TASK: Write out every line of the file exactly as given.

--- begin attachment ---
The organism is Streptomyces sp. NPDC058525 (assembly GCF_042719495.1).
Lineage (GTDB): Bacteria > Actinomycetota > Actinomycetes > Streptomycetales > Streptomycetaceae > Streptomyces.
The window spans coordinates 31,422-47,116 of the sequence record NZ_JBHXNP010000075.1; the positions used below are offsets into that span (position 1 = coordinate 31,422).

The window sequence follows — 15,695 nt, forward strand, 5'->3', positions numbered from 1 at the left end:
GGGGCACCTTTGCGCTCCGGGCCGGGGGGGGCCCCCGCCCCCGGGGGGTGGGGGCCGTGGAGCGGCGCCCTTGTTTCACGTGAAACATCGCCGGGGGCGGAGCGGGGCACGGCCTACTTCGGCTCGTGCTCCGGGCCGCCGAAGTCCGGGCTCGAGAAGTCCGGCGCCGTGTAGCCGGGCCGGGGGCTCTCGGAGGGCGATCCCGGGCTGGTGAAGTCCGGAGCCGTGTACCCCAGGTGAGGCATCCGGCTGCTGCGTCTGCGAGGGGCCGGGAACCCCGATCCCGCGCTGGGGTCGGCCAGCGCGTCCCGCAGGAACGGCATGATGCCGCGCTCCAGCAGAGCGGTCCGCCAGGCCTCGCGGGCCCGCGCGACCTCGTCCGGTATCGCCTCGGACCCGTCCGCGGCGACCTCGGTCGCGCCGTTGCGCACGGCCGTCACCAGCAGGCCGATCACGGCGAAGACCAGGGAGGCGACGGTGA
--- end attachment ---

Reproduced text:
The organism is Streptomyces sp. NPDC058525 (assembly GCF_042719495.1).
Lineage (GTDB): Bacteria > Actinomycetota > Actinomycetes > Streptomycetales > Streptomycetaceae > Streptomyces.
The window spans coordinates 31,422-47,116 of the sequence record NZ_JBHXNP010000075.1; the positions used below are offsets into that span (position 1 = coordinate 31,422).

The window sequence follows — 15,695 nt, forward strand, 5'->3', positions numbered from 1 at the left end:
GGGGCACCTTTGCGCTCCGGGCCGGGGGGGGCCCCCGCCCCCGGGGGGTGGGGGCCGTGGAGCGGCGCCCTTGTTTCACGTGAAACATCGCCGGGGGCGGAGCGGGGCACGGCCTACTTCGGCTCGTGCTCCGGGCCGCCGAAGTCCGGGCTCGAGAAGTCCGGCGCCGTGTAGCCGGGCCGGGGGCTCTCGGAGGGCGATCCCGGGCTGGTGAAGTCCGGAGCCGTGTACCCCAGGTGAGGCATCCGGCTGCTGCGTCTGCGAGGGGCCGGGAACCCCGATCCCGCGCTGGGGTCGGCCAGCGCGTCCCGCAGGAACGGCATGATGCCGCGCTCCAGCAGAGCGGTCCGCCAGGCCTCGCGGGCCCGCGCGACCTCGTCCGGTATCGCCTCGGACCCGTCCGCGGCGACCTCGGTCGCGCCGTTGCGCACGGCCGTCACCAGCAGGCCGATCACGGCGAAGACCAGGGAGGCGACGGTGA